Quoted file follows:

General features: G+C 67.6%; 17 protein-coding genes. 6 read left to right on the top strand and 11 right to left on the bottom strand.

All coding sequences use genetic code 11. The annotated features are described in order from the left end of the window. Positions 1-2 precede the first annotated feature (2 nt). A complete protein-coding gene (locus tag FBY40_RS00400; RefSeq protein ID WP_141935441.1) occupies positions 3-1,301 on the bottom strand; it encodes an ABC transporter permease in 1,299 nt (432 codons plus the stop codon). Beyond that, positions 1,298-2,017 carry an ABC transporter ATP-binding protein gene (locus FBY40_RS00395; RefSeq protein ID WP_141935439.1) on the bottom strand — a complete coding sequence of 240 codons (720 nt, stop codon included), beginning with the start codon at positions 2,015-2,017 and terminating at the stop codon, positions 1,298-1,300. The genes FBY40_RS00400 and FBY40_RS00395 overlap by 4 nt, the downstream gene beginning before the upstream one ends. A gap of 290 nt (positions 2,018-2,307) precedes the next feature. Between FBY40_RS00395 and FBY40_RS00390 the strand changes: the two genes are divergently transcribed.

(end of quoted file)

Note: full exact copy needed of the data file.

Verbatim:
General features: G+C 67.6%; 17 protein-coding genes. 6 read left to right on the top strand and 11 right to left on the bottom strand.

All coding sequences use genetic code 11. The annotated features are described in order from the left end of the window. Positions 1-2 precede the first annotated feature (2 nt). A complete protein-coding gene (locus tag FBY40_RS00400; RefSeq protein ID WP_141935441.1) occupies positions 3-1,301 on the bottom strand; it encodes an ABC transporter permease in 1,299 nt (432 codons plus the stop codon). Beyond that, positions 1,298-2,017 carry an ABC transporter ATP-binding protein gene (locus FBY40_RS00395; RefSeq protein ID WP_141935439.1) on the bottom strand — a complete coding sequence of 240 codons (720 nt, stop codon included), beginning with the start codon at positions 2,015-2,017 and terminating at the stop codon, positions 1,298-1,300. The genes FBY40_RS00400 and FBY40_RS00395 overlap by 4 nt, the downstream gene beginning before the upstream one ends. A gap of 290 nt (positions 2,018-2,307) precedes the next feature. Between FBY40_RS00395 and FBY40_RS00390 the strand changes: the two genes are divergently transcribed.